A Simple Coconut Cake Recipe

First, a word about the duct-tape shirt form I made for Feather in the previous post. Sadly I can’t track down Charity’s blog post about when she and some friends made theirs. We flew by the seat of our pants when taping Feather and hoped for the best. Yeah, it worked.  This evening I searched for Duct Tape Dress Form and came up with this terrific how-to post at Threads Magazine. There are four different approaches to making a form for yourself complete with photos. Years ago, shortly after I’d taken up weaving, I subscribed to Threads Magazine and enjoyed all the inspiring articles. I’m delighted to make its acquaintance once again.

Progress on Feather’s sweater has slowed down due to the need to spend more time practicing the violin. The local strings group I play with has taken on some new pieces: Molly on the Shore (fun!), Sonata 1 and 2 of Telemann’s Six Sonaten, and Vivaldi’s Allegro in D for Strings. And today we were handed St Paul’s Suite by Gustav Holst. The timing in that piece is very tricky for me. Fortunately, my stand partner today was completely up to speed with her sight-reading abilities!

Last night I dreamed of coconut. Seriously. I woke during the night with the thought of sweet coconut scenting the house. This morning while checking Facebook a friend linked to an article on Emily Dickinson with a picture of a recipe she’d written on a piece of paper:

No instructions, only the ingredients:

1 Cup Coconut
2 Cups Flour
1 Cup Sugar
1/2 Cup Butter
1/2 Cup Milk
2 Eggs
1/2 teaspoonful Soda (baking)
1 teaspoonful Cream Tartar

How’s that for timing!
Understanding how cakes should be put together the batter came together quickly. The sugar and butter were blended until creamy then the 2 eggs were added and the mix well beaten to incorporate as much fluff and air as possible. The dry ingredients were measured and stirred together in a small bowl, and the milk briefly warmed.

I stirred in the flour and milk, alternating with a third of the flour mix, followed by half the milk, thoroughly mixing them in between each addition. (Mixing on slow speed to help keep the flour tender for the cake.) Last I stirred in the coconut until blended.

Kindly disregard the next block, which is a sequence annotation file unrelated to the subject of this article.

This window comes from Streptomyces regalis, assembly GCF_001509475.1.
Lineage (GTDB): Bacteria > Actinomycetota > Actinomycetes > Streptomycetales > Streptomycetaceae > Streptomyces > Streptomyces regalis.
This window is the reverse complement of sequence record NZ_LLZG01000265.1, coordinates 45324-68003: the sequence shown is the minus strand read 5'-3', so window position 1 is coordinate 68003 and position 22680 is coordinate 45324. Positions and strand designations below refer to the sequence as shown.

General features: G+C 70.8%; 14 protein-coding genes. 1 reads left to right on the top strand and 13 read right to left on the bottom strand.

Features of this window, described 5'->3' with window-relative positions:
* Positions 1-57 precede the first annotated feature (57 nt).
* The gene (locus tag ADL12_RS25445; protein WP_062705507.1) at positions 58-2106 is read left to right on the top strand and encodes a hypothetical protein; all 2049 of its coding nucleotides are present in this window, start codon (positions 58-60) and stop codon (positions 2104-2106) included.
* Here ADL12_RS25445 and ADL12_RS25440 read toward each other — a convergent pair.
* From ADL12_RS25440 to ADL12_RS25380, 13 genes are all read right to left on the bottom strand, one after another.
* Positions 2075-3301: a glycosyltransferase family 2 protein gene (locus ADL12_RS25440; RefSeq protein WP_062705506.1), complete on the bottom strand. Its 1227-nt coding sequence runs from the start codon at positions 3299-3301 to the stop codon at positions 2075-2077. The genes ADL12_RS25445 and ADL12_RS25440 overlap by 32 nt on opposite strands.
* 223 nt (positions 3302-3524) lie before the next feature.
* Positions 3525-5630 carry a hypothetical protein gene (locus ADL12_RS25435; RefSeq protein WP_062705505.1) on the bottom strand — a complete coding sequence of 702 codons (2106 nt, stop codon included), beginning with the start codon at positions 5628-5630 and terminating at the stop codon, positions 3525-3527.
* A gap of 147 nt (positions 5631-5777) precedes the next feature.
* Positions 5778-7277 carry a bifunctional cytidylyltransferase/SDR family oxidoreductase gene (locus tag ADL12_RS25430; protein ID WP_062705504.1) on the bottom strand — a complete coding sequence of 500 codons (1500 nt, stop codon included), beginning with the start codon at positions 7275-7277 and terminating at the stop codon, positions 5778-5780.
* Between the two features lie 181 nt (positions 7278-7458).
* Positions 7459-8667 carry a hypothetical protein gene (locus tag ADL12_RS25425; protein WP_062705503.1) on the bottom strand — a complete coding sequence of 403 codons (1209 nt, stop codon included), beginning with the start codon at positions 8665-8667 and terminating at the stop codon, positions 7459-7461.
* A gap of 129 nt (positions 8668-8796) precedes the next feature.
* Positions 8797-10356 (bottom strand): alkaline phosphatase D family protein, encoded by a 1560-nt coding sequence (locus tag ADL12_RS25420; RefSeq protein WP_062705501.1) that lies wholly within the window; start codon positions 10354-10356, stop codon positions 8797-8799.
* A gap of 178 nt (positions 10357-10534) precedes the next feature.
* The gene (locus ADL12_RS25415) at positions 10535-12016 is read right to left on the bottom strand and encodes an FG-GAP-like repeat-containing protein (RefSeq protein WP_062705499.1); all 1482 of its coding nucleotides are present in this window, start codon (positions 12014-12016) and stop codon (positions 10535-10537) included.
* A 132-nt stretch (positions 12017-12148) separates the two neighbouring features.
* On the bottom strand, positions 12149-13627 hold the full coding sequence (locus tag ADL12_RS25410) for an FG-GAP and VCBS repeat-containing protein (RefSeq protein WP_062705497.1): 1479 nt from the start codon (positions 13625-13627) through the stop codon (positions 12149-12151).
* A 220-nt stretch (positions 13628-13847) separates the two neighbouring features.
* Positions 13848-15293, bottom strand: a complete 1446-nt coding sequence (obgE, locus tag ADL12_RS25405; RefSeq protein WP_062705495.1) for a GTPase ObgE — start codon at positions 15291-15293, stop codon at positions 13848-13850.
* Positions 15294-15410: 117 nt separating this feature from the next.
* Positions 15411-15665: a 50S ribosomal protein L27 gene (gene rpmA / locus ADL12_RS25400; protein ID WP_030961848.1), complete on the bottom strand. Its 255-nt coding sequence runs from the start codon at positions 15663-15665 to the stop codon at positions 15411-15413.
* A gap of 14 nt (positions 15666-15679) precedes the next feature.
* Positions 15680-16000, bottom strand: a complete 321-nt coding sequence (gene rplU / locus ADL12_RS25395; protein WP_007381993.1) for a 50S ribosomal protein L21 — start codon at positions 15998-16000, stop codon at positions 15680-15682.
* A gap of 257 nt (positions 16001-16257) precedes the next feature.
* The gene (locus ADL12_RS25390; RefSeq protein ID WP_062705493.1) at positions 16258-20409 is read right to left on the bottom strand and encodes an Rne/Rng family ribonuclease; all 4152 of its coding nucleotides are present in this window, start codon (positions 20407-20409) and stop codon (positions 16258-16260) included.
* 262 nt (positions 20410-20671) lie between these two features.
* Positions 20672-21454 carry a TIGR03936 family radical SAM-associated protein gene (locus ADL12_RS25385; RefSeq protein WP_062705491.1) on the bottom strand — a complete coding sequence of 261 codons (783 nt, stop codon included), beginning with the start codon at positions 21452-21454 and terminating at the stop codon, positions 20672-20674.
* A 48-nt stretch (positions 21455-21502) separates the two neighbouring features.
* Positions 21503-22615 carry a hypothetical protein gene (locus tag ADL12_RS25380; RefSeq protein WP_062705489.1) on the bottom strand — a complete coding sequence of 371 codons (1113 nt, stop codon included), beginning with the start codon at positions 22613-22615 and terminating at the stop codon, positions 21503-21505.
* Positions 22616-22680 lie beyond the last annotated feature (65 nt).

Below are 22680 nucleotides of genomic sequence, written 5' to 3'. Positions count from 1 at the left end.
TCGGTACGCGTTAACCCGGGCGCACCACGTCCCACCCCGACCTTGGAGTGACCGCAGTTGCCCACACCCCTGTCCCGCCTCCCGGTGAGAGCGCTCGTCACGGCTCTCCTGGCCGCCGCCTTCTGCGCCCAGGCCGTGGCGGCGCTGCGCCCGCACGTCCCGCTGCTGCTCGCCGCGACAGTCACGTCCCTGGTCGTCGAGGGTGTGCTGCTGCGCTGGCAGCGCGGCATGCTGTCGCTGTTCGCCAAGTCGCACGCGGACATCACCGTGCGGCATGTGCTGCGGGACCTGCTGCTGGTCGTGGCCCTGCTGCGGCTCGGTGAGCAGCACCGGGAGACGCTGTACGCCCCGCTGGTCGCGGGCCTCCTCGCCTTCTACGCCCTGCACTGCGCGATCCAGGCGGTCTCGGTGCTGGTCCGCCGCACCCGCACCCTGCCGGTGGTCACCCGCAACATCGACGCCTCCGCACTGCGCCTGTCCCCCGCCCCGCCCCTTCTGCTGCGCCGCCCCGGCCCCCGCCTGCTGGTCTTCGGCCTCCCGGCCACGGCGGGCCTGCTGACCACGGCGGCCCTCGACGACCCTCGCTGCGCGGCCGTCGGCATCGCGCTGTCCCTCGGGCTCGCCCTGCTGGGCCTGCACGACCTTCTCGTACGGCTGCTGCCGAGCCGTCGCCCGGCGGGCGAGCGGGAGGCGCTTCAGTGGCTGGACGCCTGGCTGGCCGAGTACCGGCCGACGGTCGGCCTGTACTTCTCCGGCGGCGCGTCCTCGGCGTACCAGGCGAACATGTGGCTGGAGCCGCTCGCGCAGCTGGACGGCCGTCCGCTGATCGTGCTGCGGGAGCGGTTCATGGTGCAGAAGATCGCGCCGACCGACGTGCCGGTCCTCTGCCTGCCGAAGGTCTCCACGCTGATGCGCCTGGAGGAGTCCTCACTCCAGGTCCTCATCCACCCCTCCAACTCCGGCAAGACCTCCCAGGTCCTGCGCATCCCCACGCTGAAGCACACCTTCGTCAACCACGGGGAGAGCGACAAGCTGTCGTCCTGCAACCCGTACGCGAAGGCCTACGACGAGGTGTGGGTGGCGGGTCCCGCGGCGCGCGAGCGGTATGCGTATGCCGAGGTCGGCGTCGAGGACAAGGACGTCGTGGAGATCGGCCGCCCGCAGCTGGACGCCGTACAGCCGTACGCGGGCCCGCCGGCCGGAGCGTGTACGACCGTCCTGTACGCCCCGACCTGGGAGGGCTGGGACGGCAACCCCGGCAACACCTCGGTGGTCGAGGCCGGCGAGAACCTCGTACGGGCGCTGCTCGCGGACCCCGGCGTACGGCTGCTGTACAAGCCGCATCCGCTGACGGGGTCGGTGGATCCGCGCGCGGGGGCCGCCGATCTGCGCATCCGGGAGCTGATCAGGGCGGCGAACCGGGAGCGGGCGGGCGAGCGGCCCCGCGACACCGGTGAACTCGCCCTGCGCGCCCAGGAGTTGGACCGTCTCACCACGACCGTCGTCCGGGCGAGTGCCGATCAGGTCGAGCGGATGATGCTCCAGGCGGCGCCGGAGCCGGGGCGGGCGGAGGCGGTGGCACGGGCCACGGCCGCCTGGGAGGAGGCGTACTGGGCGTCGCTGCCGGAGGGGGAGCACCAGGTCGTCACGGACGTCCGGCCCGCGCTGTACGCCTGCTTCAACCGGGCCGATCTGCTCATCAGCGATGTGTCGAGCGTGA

Judging by the amount of batter I buttered a 9×9 glass pan and put it in a 350 degree oven for 35 minutes. It ended up baking about 40 minutes.

Next time I’ll use a 9×11 pan so it won’t take so long to bake, this time it is a bit on the thick side causing the edges to cook more than I’d have liked. And I’ll try soaking the coconut in the milk first, just to help it become as moist as possible before baking. It’s oh so ever slightly a touch on the dry side – probably from the extended baking needed to get the center firm.

One departure from Emily’s recipe – frosting! I often don’t frost our cakes but in celebration of Feather’s fifth birthday it seemed in order, even though she’d not here to eat it. Also, on Wednesday I had sent a German Chocolate cake with Ed to serve at the community dinner the next town over and he’d longingly looked at the frosting. Coconut-Pecan frosting was a perfect additional for this not-too-sweet coconut cake! 🙂

Overall, it is easy and delicious, definitely one that will become a regular in this house.

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Author: Wanda J

I never dreamed my life would be entangled with fiber and the tools used to produce fibery items. When I bought a boat shuttle Ed looked at it, decided to make a better one and the rest is history. For a decade he made shuttles, crochet hooks, knitting needles, until his spindles became so popular that he had to devote his time to making them, as well as Great Wheels. Free time is spent reading, trying to coax food from the ground, and playing in the creek near our place. I love long walks and camping far from crowds. Playing my fiddle beside a stream or with good friends brings sweetness to my soul. Sundays we try to set aside for worshiping God with our small Quaker meeting.

4 thoughts on “A Simple Coconut Cake Recipe”

  1. I think I will try this today, using coconut milk, and baking it as cupcakes. That will help me to use up the cow’s milk butter I have on hand, so I can justify buying goat’s milk butter from here on out. If it’s successful, then I have something fun I can take to potlucks at church, and to Thanksgiving at my kids’. Thank you, Wanda!

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